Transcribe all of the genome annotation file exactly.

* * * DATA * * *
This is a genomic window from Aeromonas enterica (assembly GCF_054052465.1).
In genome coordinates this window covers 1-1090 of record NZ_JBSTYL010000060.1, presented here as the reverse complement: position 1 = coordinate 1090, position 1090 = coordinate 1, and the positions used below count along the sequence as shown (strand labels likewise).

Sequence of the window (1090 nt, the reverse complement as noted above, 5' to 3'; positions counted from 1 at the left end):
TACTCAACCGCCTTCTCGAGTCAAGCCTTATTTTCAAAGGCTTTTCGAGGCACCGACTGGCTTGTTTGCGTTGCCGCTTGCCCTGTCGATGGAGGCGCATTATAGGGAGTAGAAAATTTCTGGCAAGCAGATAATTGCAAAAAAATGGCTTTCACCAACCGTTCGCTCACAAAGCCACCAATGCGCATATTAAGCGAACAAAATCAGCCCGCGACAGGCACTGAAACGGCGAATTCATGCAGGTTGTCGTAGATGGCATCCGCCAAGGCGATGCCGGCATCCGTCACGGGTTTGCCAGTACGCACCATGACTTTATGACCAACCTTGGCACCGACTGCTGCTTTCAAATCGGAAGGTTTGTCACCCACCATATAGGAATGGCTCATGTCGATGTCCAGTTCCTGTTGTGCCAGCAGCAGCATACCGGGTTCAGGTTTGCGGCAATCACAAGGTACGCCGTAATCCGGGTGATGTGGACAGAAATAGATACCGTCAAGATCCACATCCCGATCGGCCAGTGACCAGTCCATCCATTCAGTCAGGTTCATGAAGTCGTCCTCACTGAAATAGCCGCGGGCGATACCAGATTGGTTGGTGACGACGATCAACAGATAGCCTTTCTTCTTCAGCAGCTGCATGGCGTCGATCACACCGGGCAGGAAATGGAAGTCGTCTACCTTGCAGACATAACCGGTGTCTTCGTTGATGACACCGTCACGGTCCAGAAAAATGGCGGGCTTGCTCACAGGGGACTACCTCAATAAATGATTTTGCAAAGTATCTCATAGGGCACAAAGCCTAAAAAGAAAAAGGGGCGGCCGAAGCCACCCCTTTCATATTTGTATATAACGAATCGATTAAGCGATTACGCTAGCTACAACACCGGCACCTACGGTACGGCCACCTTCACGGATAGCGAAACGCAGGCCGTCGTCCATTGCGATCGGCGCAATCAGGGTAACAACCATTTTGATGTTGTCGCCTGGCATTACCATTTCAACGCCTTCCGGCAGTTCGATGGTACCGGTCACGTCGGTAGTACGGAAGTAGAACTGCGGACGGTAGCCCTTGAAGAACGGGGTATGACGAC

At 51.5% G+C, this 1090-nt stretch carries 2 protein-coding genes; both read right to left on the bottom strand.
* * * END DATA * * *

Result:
This is a genomic window from Aeromonas enterica (assembly GCF_054052465.1).
In genome coordinates this window covers 1-1090 of record NZ_JBSTYL010000060.1, presented here as the reverse complement: position 1 = coordinate 1090, position 1090 = coordinate 1, and the positions used below count along the sequence as shown (strand labels likewise).

Sequence of the window (1090 nt, the reverse complement as noted above, 5' to 3'; positions counted from 1 at the left end):
TACTCAACCGCCTTCTCGAGTCAAGCCTTATTTTCAAAGGCTTTTCGAGGCACCGACTGGCTTGTTTGCGTTGCCGCTTGCCCTGTCGATGGAGGCGCATTATAGGGAGTAGAAAATTTCTGGCAAGCAGATAATTGCAAAAAAATGGCTTTCACCAACCGTTCGCTCACAAAGCCACCAATGCGCATATTAAGCGAACAAAATCAGCCCGCGACAGGCACTGAAACGGCGAATTCATGCAGGTTGTCGTAGATGGCATCCGCCAAGGCGATGCCGGCATCCGTCACGGGTTTGCCAGTACGCACCATGACTTTATGACCAACCTTGGCACCGACTGCTGCTTTCAAATCGGAAGGTTTGTCACCCACCATATAGGAATGGCTCATGTCGATGTCCAGTTCCTGTTGTGCCAGCAGCAGCATACCGGGTTCAGGTTTGCGGCAATCACAAGGTACGCCGTAATCCGGGTGATGTGGACAGAAATAGATACCGTCAAGATCCACATCCCGATCGGCCAGTGACCAGTCCATCCATTCAGTCAGGTTCATGAAGTCGTCCTCACTGAAATAGCCGCGGGCGATACCAGATTGGTTGGTGACGACGATCAACAGATAGCCTTTCTTCTTCAGCAGCTGCATGGCGTCGATCACACCGGGCAGGAAATGGAAGTCGTCTACCTTGCAGACATAACCGGTGTCTTCGTTGATGACACCGTCACGGTCCAGAAAAATGGCGGGCTTGCTCACAGGGGACTACCTCAATAAATGATTTTGCAAAGTATCTCATAGGGCACAAAGCCTAAAAAGAAAAAGGGGCGGCCGAAGCCACCCCTTTCATATTTGTATATAACGAATCGATTAAGCGATTACGCTAGCTACAACACCGGCACCTACGGTACGGCCACCTTCACGGATAGCGAAACGCAGGCCGTCGTCCATTGCGATCGGCGCAATCAGGGTAACAACCATTTTGATGTTGTCGCCTGGCATTACCATTTCAACGCCTTCCGGCAGTTCGATGGTACCGGTCACGTCGGTAGTACGGAAGTAGAACTGCGGACGGTAGCCCTTGAAGAACGGGGTATGACGAC

At 51.5% G+C, this 1090-nt stretch carries 2 protein-coding genes; both read right to left on the bottom strand.